Gov. JB Pritzker announced earlier this month the suspension of in-person learning at schools statewide for the rest of the academic year in an effort to slow the spread of the novel coronavirus.
While many Monroe County students understand why Pritzker made that decision, it was difficult to hear.
“I was pretty upset just because it’s senior year,” Waterloo High School senior Eli Ward said. “That’s when a lot of the fun stuff happens. I really loved all my classes. I loved all my teachers.”
WHS freshman Emma Wittenauer said she felt bad for the upperclassmen while also acknowledging the decision impacted her.
“I was upset. I felt really, really sad for all the seniors who are missing their last few months of school,” Wittenauer said. “I was also really worried because I was taking a driver’s ed course this quarter.”
Columbia students felt the same pain that Waterloo’s did and still do.
“Being a senior, it hurts a lot,” Columbia High School student Kelly Long shared. “I want my stuff. At first you feel selfish, but then you take a step back and re-evaluate the situation and you have to realize safety is the first priority.”
The disappointment students feel comes even as they say the shift to learning online has not been too difficult.
“It’s been different to move into that from regular school,” CHS sophomore Jake Steve said. “It’s easy to meet with teachers, though. I usually just try to work at it like regular school to make it easier on myself.”
Ward said the most difficult aspect of the new way of doing school is not the work, but self-motivating.
“It’s definitely tough, not necessarily finding time to work, but being motivated to stay on top of everything,” he explained. “But it’s definitely smoother than it could be. I think the school is doing a really good job of making sure everybody has what they need to be successful.”
Long said the same is true in Columbia.
“It has been a challenge, but I feel like we’re not alone in these types of situations,” she said. “The teachers have been extremely accommodating for all the students so that we’re not overwhelmed with work but we’re still learning for the future.”
The effect on learning is not the only reason students are missing going to school. Many are also losing a chance to participate in extracurricular activities like sports, band, student council and math team.
“I was more upset about missing my baseball season because I look forward to that,” Steve said. “For school, I didn’t really care.”
Ward, who runs track and cross country, said he was planning to “do some damage at state” in his final season of track, making this event more difficult.
“It’s definitely pretty sucky for a lot of senior athletes,” he said. “It’s pretty terrible for a lot of athletes anyway, but for seniors this is our final shot at a big season to really make memories. It’s senior year with a lot of the best friends you’ve made since kindergarten, and you’re finally getting to play that last season.”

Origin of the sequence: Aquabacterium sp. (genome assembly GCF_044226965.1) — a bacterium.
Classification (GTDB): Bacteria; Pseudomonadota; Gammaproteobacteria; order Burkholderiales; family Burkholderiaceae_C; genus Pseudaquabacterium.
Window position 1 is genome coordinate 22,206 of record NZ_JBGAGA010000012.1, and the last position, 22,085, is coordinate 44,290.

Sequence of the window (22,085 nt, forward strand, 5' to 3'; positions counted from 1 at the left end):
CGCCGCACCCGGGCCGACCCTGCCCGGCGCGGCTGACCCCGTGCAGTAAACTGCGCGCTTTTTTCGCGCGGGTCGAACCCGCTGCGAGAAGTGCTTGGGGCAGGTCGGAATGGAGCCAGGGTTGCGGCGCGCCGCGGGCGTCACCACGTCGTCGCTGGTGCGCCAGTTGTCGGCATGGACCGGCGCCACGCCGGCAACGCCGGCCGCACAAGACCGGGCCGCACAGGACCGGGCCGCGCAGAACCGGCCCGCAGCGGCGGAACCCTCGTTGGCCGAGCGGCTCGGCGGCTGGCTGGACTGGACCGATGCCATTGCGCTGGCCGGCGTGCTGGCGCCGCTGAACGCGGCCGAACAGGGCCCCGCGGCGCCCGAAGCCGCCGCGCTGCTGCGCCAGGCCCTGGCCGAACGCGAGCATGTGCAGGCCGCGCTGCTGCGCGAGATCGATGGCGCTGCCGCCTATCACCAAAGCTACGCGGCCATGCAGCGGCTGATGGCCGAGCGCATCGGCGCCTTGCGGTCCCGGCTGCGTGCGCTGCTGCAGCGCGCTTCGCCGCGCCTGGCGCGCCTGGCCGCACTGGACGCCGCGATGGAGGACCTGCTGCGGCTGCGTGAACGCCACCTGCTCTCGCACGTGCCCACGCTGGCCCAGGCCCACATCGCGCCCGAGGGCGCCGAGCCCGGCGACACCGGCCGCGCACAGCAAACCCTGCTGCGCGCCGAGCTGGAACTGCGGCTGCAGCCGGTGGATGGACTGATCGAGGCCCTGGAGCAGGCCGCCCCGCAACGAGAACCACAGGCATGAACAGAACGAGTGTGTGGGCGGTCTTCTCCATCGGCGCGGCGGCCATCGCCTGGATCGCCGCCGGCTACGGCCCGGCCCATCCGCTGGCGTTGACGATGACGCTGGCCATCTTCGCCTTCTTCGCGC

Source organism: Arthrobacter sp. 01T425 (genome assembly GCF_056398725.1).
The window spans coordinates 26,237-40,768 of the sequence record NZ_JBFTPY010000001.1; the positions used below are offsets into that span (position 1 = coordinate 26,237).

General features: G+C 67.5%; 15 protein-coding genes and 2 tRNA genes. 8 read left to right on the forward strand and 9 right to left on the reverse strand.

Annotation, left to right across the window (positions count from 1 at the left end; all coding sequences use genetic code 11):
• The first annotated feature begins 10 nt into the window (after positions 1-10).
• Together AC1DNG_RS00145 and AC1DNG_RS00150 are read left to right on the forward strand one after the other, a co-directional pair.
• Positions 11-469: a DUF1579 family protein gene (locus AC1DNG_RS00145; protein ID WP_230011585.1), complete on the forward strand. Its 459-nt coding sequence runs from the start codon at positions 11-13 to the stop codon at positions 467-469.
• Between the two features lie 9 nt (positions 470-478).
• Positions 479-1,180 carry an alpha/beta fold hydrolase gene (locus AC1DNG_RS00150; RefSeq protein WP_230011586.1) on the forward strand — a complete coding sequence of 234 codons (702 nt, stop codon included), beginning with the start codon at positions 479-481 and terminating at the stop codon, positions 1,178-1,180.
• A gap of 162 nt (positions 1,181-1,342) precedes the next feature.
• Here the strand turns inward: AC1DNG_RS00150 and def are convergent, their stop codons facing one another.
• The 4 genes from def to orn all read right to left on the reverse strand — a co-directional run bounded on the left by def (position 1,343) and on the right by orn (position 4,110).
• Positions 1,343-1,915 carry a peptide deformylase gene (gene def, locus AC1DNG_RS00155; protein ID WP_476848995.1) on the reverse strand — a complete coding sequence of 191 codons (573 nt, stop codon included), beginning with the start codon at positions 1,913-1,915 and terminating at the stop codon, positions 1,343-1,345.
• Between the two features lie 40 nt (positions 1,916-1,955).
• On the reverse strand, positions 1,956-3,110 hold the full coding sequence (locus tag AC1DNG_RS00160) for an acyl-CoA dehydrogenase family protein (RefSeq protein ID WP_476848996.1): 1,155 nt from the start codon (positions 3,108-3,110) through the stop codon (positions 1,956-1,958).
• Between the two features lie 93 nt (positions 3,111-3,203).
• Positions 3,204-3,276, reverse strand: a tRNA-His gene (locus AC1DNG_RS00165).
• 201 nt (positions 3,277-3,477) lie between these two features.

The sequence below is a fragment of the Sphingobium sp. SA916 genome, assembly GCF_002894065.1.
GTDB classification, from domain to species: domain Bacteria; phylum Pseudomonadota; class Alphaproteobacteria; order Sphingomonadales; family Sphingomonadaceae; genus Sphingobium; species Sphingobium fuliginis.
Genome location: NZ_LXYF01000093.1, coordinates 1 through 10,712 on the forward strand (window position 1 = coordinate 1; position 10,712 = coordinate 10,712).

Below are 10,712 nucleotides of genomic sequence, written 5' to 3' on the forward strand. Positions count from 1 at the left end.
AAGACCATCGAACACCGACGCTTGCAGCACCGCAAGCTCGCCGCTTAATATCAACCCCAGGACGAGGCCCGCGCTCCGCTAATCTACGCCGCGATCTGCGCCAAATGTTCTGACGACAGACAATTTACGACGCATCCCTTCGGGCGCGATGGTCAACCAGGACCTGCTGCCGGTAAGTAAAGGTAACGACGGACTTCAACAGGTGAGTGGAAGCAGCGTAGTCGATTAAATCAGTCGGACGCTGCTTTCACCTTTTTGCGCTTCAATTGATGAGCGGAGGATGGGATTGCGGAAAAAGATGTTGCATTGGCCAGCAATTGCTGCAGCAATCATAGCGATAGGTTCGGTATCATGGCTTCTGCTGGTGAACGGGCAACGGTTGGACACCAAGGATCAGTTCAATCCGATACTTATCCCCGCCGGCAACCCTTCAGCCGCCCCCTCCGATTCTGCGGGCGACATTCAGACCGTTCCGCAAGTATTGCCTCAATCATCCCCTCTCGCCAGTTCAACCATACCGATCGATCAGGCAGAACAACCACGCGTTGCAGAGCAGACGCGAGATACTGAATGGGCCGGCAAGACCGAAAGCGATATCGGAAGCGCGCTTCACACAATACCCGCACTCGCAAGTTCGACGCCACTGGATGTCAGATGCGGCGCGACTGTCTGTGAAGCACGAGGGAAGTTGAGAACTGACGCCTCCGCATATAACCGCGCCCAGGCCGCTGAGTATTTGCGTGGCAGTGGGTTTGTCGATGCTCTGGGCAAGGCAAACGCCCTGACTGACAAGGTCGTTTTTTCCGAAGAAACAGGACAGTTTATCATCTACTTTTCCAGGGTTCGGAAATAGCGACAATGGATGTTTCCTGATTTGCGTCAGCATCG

But most students, including Ward, said they will miss being around their fellow students the most.
“I love school as well as track, and both of those have the common denominator of getting to do activities with people,” Ward said. “You can make anything fun if you’re hanging around with some friends.”
“We are such a tight-knit school,” Long agreed. “The engagement between the teachers and the students is unbelievable. The connections between grades are unbelievable. I’ve never felt more welcome in an environment. I think I’m really going to miss that almost at-home atmosphere that I get when I’m at school.”
Some of the activities students are missing out on may be made up later, and a few, like Wittenauer’s driver’s education course, can continue even with schools closed.
Teachers and students are also working to give students a chance to make those memories virtually through social media pages spotlighting seniors, creating places for students to share prom pictures, planning to hold a virtual band concert or hosting an awards banquet online.
As efforts continue to make the rest of this semester as normal as possible, students said the lack of normalcy will help them going forward in more ways than one.
“I don’t think people will take for granted a lot of the things we’re given anymore,” Ward assessed. “I can’t tell you how many of my friends have said ‘wow, I wish I was at school right now.’ And if they were at school, normally they’d be like ‘I just want to go home.’”
Wittenauer seconded that response.
“I think it’s really helped me appreciate more everything that’s going on,” she said. “A lot of people are like ‘I don’t like school. I don’t like coming to school every day.’ But now that we can’t go to school, we miss it.”
The Columbia students had a different perspective, saying facing this adversity will help them in college or their careers.
“It’s preparing me for college. It’s preparing me for future work in being versatile with the things I can do,” Steve reasoned.
“The class of 2020, we’re going to be so ready for college and future challenges ahead of us because we have been through this time of uncertainty and unpredictability,” Long concurred. “I feel like we also aren’t at any more of a disadvantage than any other student in any school.”